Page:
Preeclampsia is a multisystemic disorder of pregnancy characterized by hypertension, proteinuria, and maternal endothelial dysfunction. It is a major cause of maternal and perinatal morbidity and mortality and is thought to be attributable, in part, to inadequate trophoblast invasion. Peroxisome proliferator-activated receptor-gamma (PPAR-gamma) is a ligand-activated transcription factor expressed in trophoblasts, and the vasculature of which activation has been shown to improve endothelium-dependent vasodilatation in hypertensive conditions. We investigated the effects of the administration of a PPAR-gamma agonist using the reduced uterine perfusion pressure (RUPP) rat model of preeclampsia. The selective PPAR-gamma agonist, rosiglitazone, was administered to pregnant rats that had undergone RUPP surgery. To investigate whether any observed beneficial effects of PPAR-gamma activation were mediated by the antioxidant enzyme, heme oxygenase 1, rosiglitazone was administered in combination with the heme oxygenase 1 inhibitor tin-protoporphyrin IX. RUPP rats were characterized by hypertension, endothelial dysfunction, and elevated microalbumin:creatinine ratios. Rosiglitazone administration ameliorated hypertension, improved vascular function, and reduced the elevated microalbumin:creatinine ratio in RUPP rats. With the exception of microalbumin:creatinine ratio, these beneficial effects were abrogated in the presence of the heme oxygenase 1 inhibitor. Administration of a PPAR-gamma agonist prevented the development of several of the pathophysiological characteristics associated with the RUPP model of preeclampsia, via a heme oxygenase 1-dependent pathway. The findings from this study provide further insight into the underlying etiology of preeclampsia and a potential therapeutic target for the treatment of preeclampsia.
    • Plasma-mediated vascular dysfunction in the reduced uterine perfusion pressure model of preeclampsia: a microvascular characterization.

      Walsh, Sarah K; English, Fred A; Johns, Edward J; Kenny, Louise C; Anu Research Centre, Department of Obstetrics and Gynaecology, University College, Cork, Cork University Maternity Hospital, Wilton, Cork, Ireland. S.Walsh@ucc.ie (2012-01-31)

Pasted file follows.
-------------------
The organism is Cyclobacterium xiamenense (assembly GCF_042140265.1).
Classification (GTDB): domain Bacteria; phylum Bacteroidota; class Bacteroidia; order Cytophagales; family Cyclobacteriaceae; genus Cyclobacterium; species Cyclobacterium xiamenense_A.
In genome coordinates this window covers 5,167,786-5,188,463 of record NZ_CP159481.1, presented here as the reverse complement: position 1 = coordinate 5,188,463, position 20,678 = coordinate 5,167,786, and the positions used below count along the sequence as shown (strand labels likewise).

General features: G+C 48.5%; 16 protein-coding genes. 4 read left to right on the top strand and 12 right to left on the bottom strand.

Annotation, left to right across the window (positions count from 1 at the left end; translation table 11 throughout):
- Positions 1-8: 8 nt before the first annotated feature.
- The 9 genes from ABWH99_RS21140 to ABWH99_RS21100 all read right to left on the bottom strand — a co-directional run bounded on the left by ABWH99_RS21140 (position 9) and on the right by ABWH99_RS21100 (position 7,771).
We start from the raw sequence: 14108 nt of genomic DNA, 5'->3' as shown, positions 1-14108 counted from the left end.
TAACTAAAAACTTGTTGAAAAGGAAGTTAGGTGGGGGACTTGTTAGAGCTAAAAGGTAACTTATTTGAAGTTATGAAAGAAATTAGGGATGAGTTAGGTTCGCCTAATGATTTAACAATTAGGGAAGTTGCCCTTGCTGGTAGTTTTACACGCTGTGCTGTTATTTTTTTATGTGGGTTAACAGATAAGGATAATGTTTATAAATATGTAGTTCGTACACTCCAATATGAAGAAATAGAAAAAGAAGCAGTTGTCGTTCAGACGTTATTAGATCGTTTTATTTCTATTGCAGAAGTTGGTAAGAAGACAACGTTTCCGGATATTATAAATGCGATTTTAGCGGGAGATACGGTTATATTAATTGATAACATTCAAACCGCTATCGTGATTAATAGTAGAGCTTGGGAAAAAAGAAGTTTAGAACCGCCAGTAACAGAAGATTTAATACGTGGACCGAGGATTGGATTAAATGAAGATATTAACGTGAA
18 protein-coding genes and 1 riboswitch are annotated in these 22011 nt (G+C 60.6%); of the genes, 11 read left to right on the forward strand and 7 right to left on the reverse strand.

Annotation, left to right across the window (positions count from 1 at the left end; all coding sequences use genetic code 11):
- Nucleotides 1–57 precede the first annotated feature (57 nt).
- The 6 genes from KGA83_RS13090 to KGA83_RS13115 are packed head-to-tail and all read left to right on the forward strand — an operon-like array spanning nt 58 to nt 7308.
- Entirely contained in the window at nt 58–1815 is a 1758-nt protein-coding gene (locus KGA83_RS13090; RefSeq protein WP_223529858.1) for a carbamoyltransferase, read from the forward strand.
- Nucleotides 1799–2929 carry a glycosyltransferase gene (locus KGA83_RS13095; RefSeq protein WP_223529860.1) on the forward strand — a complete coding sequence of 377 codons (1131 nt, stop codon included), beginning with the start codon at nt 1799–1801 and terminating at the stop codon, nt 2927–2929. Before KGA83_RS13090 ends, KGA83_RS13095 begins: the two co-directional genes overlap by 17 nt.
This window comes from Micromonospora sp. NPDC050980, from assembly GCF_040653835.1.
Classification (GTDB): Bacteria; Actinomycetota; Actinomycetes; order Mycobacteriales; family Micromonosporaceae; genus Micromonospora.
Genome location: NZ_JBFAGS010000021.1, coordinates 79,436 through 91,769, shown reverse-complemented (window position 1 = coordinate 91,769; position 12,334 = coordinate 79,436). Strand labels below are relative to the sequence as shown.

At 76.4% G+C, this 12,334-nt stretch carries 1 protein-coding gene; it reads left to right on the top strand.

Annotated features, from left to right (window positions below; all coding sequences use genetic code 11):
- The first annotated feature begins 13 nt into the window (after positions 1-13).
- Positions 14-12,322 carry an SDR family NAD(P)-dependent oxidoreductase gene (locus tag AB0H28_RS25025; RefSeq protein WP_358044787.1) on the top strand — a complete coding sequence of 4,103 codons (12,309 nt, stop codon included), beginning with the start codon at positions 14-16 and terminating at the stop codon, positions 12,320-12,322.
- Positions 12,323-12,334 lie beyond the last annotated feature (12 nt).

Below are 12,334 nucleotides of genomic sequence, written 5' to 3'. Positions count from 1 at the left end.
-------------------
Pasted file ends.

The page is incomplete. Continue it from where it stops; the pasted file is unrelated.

Preeclampsia is associated with widespread maternal vascular dysfunction, which is thought to be mediated by circulating factor(s). The aim of the study was to characterize vascular function in the reduced uterine perfusion pressure (RUPP) rat model of preeclampsia and to investigate the role of plasma factors in mediating any observed changes in vascular reactivity. Mean arterial blood pressure and vascular function were measured in RUPP and control rats. Mesenteric vessels from both virgin and pregnant rats were exposed for 1 hour or overnight to plasma from both RUPP and control rats and their vascular function assessed. RUPP rats were characterized by severe hypertension, restricted fetal growth, and reduced placental weight (P<0.001). Vasorelaxation was impaired in resistance vessels from RUPP compared with control rats (acetylcholine: R(max) 70+/-3 versus 92+/-1 [NP] and 93+/-3% [sham], P<0.01; bradykinin: 40+/-2 versus 62+/-2 [NP] and 59+/-4% [sham], P<0.001). Incubation of vessels from pregnant (but not virgin) animals with RUPP plasma overnight resulted in an attenuation of vasorelaxant responses (acetylcholine: 63+/-7 versus 86+/-2%, P<0.05; bradykinin: 35+/-5 versus 55+/-6%, P<0.001). The residual relaxant response in RUPP plasma-treated vessels was not further attenuated after treatment with N(omega)-nitro-l-arginine methyl ester (acetylcholine: 57+/-7 versus 63+/-7%, ns; bradykinin: 37+/-5 versus 35+/-5%, ns). The RUPP rat model is characterized by an impaired response to vasodilators which may be attributable to one or more circulating factors. This plasma-mediated endothelial dysfunction appears to be a pregnancy-dependent effect. Furthermore, nitric oxide-mediated vasorelaxation appears to be absent in RUPP plasma-treated vessels.